Russian reply is often short, simple and stale

Russians are masters at being able to answer questions by giving almost no factual information whatsoever. Source: Lori / Legion Media

Russians are masters at being able to answer questions by giving almost no factual information whatsoever. Source: Lori / Legion Media

Those not familiar with the vagaries of the Russian language might end up struggling with cross-cultural communication in Russia.

Foreigners in Russia often struggle with cross-­cultural communication. Here is a classic example: I spotted a colleague eating an ice cream one day and asked, “Ira, where did you buy the ice cream?”

The answer was “In a store.”

“Thanks for the valuable information,” I thought to myself. I had thought the ice cream had fallen from the sky.

When I said there is more than one store in Moscow, Ira simply looked at me as to why should it matter which store she bought it in. The thought that I was enquiring because I might want to know where, so that I could buy one myself presumably never occurred to her.

Here is another typical situation:

“Mozhno”? (May I?)

“Nyet!” (No!)

“Pochemu?” (Why?)

“Nelzya!” (It’s forbidden!)

An outsider would most likely follow this up with an additional question, along the lines of “Well, why isn’t it allowed,” although Russians seem to accept “Nelzya” (It’s forbidden) as the end of the conversation.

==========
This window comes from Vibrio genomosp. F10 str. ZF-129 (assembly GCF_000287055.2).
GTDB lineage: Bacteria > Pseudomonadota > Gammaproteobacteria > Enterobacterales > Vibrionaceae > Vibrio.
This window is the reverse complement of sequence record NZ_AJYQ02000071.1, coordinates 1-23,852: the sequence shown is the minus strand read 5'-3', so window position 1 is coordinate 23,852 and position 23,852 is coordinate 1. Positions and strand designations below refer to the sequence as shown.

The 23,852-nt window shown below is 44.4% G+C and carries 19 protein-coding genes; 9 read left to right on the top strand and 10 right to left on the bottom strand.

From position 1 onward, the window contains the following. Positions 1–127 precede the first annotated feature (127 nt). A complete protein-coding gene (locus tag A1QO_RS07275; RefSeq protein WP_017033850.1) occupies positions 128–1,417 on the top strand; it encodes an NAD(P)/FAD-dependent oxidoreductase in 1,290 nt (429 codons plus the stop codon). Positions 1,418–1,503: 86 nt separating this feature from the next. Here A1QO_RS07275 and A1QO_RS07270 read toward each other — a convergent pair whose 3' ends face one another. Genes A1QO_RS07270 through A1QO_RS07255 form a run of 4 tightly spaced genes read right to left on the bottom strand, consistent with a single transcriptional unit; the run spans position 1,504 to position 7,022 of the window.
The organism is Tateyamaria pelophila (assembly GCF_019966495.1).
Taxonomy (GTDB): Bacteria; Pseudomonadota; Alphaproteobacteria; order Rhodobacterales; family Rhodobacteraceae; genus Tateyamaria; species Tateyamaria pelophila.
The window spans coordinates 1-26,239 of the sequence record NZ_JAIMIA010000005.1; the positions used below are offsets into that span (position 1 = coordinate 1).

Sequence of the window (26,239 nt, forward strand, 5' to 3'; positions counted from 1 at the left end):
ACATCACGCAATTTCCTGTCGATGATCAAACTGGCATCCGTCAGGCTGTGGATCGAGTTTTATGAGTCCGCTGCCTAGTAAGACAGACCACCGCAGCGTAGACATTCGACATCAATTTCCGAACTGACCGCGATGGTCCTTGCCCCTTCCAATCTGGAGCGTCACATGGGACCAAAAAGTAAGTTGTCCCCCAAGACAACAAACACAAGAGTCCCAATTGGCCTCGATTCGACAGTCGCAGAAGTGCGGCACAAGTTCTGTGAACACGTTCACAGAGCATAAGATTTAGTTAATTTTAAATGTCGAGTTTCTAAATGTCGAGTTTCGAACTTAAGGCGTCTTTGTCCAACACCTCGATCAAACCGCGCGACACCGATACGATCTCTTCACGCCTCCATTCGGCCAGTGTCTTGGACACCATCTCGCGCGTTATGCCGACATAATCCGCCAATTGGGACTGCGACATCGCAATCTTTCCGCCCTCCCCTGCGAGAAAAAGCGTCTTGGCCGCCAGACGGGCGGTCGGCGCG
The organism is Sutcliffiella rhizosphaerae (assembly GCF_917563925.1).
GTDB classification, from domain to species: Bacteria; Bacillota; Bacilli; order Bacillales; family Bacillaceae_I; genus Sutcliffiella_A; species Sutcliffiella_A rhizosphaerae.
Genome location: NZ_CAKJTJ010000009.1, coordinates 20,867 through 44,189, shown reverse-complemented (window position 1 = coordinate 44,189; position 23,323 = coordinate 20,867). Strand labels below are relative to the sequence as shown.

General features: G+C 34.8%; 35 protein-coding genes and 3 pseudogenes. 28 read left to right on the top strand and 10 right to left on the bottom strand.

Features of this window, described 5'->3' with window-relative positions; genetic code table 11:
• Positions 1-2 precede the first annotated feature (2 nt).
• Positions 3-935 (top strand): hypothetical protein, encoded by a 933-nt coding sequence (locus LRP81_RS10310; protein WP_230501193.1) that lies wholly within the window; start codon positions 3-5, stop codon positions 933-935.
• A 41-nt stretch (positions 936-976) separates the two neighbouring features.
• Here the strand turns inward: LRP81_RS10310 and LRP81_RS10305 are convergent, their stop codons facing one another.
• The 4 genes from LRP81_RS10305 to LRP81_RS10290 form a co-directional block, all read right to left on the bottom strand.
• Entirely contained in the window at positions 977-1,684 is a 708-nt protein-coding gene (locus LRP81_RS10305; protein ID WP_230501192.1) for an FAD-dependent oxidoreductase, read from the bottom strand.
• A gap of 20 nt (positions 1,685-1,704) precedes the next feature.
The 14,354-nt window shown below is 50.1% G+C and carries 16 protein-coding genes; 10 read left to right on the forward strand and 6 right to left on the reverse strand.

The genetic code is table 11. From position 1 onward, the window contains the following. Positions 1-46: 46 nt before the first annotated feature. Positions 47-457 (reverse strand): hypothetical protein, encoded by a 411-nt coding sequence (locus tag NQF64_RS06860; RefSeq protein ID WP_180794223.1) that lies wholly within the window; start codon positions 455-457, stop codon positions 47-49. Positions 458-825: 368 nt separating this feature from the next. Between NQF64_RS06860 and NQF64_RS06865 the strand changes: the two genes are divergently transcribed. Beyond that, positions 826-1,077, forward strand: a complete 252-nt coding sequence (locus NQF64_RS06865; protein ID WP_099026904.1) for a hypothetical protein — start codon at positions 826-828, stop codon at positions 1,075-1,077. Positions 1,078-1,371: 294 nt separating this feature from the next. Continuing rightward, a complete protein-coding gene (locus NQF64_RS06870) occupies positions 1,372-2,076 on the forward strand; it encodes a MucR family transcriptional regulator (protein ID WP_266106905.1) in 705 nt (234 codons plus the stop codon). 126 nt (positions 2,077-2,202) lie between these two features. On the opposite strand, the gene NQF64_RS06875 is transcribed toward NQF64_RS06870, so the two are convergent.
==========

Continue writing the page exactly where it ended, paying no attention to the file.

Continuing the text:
I have come to the conclusion that Russians are masters at being able to answer questions by giving almost no factual information whatsoever. A typical answer to a question about why something happened is “Nu, tak slozhilos” (Well, that’s the way it turned out).

Another response which frequently occurs in recruitment is the answer to the standard question, “Why did you leave your last employer?”

“Ne poluchilos” (It didn’t work out), with no further elaboration.

These examples show how Russians tend not to volunteer additional information when answering what they perceive to be simple questions. The general consensus among Russians is that they feel it’s either not necessary or relevant.

The moral on cross-cultural communication is to not simply assume that you will receive a full answer. You should be ready to ask additional questions to reach the conclusion that you require.

It is also worth bearing in mind that whereas in English we answer questions with “Yes, it is,” or “No, it isn’t,” in Russian it’s quite common to answer “Yes, it isn’t” or “No, it is.”

So if someone answers your question with a simple yes or no, you might want to double-check, especially if the answer wasn’t what you wanted or were expecting.

Luc Jones is senior partner at Antal Russia, an international executive recruitment company. 

First published in The Moscow Times.

All rights reserved by Rossiyskaya Gazeta.

More exciting stories and videos on Russia Beyond's Facebook page

This website uses cookies. Click here to find out more.

Accept cookies